Kelly: Fatherhood is learn-as-you-goWritten by Guest Author | | GuestAuthor@toledofreepress.com
I had just returned from dropping off my daughter at her last day of kindergarten when my wife said, “Don’t you have a column to write?” Oh, yeah, that. Hang on.
I pull out my laptop, sit down and take inventory … my 10-month-old son is crawling around my floor yelling out words I’ve never heard before while my 3-year-old is running around her room as she pretends her dolls are her babies and they all must be naked. (Can someone tell me why girls take clothes off their dolls?) The noise is too much, so I have to move to my office, something I should have done anyway.
This is a great example of what I, as a father, have to endure on a constant basis.
To be honest, I love it.
This month, we’re going to celebrate Father’s Day! With the celebration of yet another holiday, let’s peel back a layer and ask: What does it take to be a good father?
Based on the definition of “father,” my dad provided everything I needed so he should have been a candidate for father of the year. However, I look back on my childhood and that’s the last thing I think he should have won.
Being a father starts with being there whenever you’re needed for whatever you’re needed for. It sounds so simple, but we (guys) screw it up so often.
I have a very good friend that is a great man. He provides everything his family could ever want. He provides his wife with the type of lifestyle others would be jealous of, yet he has no idea how to relate to his young children. He loves them as much as you can love someone, but when it comes to spending time with them he falls short.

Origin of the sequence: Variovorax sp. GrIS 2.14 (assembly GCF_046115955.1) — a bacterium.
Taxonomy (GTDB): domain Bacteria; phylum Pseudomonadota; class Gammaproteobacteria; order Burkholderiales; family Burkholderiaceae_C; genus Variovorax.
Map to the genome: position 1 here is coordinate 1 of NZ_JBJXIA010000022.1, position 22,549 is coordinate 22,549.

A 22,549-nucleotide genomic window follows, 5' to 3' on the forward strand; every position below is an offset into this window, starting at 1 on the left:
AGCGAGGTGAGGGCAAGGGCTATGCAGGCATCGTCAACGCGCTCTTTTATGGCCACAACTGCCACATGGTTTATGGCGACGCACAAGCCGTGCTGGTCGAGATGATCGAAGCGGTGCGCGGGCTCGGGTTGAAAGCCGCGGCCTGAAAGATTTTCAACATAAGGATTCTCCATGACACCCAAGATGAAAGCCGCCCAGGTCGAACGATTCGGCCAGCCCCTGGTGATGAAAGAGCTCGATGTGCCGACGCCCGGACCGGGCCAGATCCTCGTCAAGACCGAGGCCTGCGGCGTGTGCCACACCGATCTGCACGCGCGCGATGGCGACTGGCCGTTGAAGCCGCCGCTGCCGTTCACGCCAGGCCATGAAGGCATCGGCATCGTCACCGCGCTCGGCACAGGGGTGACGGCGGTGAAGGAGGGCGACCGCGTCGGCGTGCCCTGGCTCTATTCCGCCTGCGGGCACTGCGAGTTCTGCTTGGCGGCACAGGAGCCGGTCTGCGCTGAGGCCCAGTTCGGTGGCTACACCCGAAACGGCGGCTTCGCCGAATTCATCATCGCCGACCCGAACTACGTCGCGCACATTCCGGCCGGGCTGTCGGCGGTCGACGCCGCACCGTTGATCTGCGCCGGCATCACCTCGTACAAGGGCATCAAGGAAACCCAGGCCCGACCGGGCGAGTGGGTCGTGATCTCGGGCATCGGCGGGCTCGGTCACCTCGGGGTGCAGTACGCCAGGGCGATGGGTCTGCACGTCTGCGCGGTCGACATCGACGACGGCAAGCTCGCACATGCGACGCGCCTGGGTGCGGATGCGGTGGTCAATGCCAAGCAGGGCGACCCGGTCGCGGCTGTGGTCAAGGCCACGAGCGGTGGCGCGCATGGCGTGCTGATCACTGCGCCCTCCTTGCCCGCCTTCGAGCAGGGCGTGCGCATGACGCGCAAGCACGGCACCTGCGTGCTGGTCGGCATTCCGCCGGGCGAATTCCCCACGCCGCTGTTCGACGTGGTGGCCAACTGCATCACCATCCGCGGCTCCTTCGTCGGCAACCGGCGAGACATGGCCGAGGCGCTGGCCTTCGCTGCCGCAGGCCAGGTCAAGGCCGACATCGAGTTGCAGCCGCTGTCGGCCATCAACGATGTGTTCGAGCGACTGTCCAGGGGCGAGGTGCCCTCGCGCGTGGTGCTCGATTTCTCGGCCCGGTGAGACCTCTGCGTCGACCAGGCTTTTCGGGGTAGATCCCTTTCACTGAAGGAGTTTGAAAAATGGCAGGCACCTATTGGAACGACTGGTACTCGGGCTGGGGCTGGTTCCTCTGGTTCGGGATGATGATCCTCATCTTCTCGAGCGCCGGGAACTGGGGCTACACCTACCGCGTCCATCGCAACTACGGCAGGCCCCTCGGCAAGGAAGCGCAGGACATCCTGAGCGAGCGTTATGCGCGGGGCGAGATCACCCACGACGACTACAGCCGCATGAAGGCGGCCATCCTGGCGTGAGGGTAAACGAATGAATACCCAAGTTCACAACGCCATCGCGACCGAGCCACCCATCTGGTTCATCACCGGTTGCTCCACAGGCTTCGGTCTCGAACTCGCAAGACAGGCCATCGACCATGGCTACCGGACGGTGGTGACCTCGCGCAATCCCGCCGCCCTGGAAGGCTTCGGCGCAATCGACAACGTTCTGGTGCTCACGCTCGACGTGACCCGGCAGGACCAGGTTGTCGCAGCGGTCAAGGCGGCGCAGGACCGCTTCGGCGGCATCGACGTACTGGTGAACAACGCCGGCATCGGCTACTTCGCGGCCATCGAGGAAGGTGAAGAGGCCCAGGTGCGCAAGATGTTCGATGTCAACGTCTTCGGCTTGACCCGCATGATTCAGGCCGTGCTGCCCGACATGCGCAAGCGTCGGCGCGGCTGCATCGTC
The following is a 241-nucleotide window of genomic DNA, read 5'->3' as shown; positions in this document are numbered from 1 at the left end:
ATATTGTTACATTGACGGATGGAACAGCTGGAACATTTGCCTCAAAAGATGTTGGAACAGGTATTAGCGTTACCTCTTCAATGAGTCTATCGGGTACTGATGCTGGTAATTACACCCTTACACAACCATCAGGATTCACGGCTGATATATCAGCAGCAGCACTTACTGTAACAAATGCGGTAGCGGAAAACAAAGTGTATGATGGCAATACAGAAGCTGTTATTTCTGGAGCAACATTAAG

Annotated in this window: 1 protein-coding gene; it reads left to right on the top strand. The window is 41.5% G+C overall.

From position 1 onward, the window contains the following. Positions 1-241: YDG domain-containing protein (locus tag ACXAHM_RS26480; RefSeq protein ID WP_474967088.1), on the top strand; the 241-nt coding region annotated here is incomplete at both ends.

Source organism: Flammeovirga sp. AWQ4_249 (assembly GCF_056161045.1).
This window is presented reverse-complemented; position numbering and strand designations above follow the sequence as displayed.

I also know of (but am not a friend of) a man who is a very shady person. This is a guy you wouldn’t trust to have your kids around, but you put him around his kids and you would think he’s the best father you’ll ever see.
Who’s the better dad?
What I’ve learned is that being a good father is more than just providing for your children or spending good quality time with them. It’s both of those, and much, much more.
I think most men reflect back on their own father for guidance. They may look back and see their childhood as being too controlling so the first thing they do is loosen the reins a little. The problem with that theory is that their kid may need more guidance than usual, so loosening the rules only adds problems. The end result? A failed relationship.
Being a good father is a custom, kid-by-kid job. Don’t misunderstand me. I don’t mean different rules for each kid. I mean a different set of guidelines on how to treat each child.
My oldest brother is the kind of kid that will do things the first time you tell him. Me, I need a little push. If you were to approach both of us with the same attitude, you’d have no way of avoiding failing one of us.
Does this sound confusing? It should. This is why being a parent is, without a doubt, the hardest job you’ll ever take on in your life. There will never be something as important or with such high stakes as your role as a father.
Men need to look into how this is really done before jumping into having kids, too. Sure, it’s a learn-as-you-go environment, but you better put some serious thinking into who you are as a person before accepting that type of commitment. This thought process needs to include more than the “I’m going to be (nothing like) or (just like) my dad.” That doesn’t work. You need to be there for each of your kids.
So, for all you dads out there reading this, happy Father’s Day. We are a very interesting breed, we fathers. We spend all that time trying to ensure they’re OK, only to have them look into the camera and thank their mom when the news interviews them. Perfect! Happy Father’s Day!